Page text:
Technology also makes it easier for property managers to forward payments to their investor clients, too. Birdy can remember his early days in the business, managing 75 doors. It took a lot of organization and time to quickly mail checks to clients. In some cases, he would actually physically deposit the checks at their banks, so clients could receive their money even faster.

Now those payments are all handled electronically.

Technology makes it possible for a single person to manage 100 doors without a brick-and-mortar office or any employees, Birdy said. If property managers use these services to reduce their daily to-do list, they’ll have more time to grow their business.

Be Ready for More Government Action

This spring, the U.S. Department of Housing and Urban Development warned landlords they could be found in violation of the Fair Housing Act if they refuse to rent people with arrests on their records.

HUD’s argument is that, because some racial and ethnic minorities have higher rates of incarceration, a blanket ban against renting to all former criminals will have an unfair, disparate impact on African Americans and Hispanics.

A legal challenge is certain, but the case illustrates an important lesson for property managers: Your tenant screening rules and other policies won’t be judged on their intent alone, but by their outcomes, too.

It applies to more than just race. Birdy knows some apartment complexes that have started a “garbage concierge” service because tenants with disabilities aren’t able to take their own trash out to the complex’s dumpster.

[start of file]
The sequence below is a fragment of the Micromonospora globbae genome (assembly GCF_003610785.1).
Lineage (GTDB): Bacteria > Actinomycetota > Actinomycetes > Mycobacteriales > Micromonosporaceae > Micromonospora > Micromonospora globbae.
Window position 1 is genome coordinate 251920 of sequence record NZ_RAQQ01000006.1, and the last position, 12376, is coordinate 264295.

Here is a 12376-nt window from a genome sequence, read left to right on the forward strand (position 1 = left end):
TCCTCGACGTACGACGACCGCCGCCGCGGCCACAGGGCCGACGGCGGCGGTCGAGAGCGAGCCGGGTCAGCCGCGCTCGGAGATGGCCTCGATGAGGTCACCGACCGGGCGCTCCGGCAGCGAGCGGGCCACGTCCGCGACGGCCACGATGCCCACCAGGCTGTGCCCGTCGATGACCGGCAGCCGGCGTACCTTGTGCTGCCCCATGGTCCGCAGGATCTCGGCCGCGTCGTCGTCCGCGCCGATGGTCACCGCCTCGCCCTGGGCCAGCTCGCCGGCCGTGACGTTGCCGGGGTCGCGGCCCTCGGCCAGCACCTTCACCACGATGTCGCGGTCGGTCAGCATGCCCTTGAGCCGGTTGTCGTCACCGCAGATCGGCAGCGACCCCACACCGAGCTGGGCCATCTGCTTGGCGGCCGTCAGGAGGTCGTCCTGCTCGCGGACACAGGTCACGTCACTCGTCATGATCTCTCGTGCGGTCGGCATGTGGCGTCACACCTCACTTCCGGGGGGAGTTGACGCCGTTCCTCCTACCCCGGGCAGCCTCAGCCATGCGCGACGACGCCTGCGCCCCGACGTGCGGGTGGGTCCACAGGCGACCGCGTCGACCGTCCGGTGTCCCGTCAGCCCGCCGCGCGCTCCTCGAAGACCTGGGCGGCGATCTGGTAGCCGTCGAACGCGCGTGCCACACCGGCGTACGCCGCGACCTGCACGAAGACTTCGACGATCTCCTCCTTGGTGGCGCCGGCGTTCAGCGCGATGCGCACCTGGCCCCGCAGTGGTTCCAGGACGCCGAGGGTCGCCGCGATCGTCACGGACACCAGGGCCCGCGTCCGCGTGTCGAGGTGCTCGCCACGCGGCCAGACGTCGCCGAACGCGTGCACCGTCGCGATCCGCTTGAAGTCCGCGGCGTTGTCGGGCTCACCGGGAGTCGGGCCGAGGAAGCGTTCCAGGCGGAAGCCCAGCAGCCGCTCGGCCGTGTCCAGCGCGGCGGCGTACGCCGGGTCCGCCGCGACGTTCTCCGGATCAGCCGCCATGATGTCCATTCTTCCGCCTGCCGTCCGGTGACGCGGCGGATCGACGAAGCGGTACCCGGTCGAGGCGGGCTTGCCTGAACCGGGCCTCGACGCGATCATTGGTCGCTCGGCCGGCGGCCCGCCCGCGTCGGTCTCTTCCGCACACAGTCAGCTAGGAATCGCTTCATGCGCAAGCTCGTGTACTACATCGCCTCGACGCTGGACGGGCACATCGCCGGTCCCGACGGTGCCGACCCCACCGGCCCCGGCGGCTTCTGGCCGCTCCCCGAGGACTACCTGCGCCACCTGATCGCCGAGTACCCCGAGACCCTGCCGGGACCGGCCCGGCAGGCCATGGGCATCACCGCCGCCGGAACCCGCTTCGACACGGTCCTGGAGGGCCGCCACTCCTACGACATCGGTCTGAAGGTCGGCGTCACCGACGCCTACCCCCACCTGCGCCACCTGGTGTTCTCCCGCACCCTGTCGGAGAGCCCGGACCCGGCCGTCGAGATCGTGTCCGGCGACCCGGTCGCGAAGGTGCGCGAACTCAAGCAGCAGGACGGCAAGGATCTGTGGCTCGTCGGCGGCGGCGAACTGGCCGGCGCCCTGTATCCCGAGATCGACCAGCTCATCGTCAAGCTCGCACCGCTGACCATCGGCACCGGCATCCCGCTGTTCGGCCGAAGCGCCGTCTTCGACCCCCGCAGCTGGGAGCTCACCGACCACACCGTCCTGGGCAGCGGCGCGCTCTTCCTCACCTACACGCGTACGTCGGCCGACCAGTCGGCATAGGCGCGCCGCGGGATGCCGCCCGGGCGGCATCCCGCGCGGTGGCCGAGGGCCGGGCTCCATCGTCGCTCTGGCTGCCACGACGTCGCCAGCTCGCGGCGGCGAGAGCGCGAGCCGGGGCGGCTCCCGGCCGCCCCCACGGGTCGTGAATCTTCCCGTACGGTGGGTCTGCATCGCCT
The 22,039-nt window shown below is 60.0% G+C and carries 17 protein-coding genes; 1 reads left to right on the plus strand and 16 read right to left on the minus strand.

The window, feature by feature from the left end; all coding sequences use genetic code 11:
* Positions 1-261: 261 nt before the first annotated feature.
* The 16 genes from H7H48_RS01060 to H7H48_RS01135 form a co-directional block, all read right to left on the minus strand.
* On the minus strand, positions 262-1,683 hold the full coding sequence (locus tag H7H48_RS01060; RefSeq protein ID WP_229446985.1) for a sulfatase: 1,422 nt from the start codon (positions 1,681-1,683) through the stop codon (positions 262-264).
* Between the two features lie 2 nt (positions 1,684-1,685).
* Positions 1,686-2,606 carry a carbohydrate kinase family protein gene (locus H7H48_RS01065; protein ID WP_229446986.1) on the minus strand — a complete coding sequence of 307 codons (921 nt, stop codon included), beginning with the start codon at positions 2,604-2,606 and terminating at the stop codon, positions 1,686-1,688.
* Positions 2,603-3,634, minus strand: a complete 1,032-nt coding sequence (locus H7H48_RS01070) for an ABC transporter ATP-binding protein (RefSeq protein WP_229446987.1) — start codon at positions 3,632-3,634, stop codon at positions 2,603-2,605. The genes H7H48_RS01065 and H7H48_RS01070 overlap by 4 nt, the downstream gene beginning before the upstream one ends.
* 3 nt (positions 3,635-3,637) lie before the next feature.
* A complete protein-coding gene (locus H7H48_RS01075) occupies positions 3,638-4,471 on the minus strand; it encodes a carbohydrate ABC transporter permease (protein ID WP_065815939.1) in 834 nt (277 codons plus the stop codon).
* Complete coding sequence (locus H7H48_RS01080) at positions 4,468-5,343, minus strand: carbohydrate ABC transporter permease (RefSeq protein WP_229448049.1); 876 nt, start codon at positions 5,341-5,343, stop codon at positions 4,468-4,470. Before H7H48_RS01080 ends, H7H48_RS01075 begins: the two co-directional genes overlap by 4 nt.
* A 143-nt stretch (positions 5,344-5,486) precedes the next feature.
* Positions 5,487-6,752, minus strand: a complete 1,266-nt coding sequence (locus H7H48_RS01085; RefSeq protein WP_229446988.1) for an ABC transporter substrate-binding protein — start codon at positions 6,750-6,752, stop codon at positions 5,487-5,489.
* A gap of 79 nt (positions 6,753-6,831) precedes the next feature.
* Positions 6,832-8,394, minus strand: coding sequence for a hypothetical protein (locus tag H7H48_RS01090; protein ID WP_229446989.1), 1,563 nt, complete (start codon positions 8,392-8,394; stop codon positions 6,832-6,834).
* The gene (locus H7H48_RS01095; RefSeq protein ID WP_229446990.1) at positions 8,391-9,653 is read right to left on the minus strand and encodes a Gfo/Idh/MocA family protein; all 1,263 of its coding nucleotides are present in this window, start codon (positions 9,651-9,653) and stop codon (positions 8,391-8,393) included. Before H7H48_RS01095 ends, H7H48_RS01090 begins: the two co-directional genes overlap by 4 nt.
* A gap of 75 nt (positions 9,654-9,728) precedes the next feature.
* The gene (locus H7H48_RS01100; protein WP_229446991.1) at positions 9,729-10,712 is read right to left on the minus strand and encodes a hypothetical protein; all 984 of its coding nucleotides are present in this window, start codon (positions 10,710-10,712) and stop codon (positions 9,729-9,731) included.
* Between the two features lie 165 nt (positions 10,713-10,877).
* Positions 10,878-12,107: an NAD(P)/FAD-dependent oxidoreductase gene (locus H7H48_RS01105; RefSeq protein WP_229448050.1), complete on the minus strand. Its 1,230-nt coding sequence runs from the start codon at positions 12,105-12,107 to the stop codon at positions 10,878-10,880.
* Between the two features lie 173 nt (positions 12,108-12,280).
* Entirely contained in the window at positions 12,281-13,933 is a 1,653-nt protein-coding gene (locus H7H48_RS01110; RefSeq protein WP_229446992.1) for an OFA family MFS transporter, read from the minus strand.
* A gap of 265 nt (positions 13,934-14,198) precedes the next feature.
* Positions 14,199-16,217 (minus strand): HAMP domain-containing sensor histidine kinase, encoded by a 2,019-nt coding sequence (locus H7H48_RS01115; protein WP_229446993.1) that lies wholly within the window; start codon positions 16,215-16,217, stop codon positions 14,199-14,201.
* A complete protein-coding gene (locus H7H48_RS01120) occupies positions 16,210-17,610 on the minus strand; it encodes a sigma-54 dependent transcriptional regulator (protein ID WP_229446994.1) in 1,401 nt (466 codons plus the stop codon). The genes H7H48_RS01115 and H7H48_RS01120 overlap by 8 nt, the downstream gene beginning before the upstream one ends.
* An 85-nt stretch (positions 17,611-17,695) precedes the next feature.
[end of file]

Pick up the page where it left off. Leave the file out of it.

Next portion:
“You should be thinking about how your business is structured,” Birdy said.

Keys to Success

While business trends come and go, there are certain timeless skills that smart property managers always need.

Birdy got into property management after 15 years serving in the U.S. Air Force. He had been a recruiter, working with both enlisted and medical personnel. As a result, he had a wealth of experience in sales and communication, and it’s been a boon to his company.

If property managers want to win more business, he said, “You’ve got to get out there and sell yourself.”

Communicating up front also prevents a range of problems in the direct management of units. It’s the difference between being a firefighter and being Smokey the Bear. Would you rather race around putting out fires, or would you rather prevent them from starting in the first place?

If you take a Smokey-centric approach, “there are still going to be fires,” Birdy said, “but there won’t be as many.”

And always remember to offer the best possible product that you can, Birdy said.

You’ll be able to attract the best renters, who will pay more and do a better job caring for the rental. In a hot market, you could still probably place a tenant in a unit that isn’t in its best condition, but not as fast, and that person might let the property deteriorate.

“You either start climbing to the top,” Birdy said, “or start sliding to the bottom.”

  • James Hart

    James Hart is senior staff writer at Think Realty Magazine. Contact him at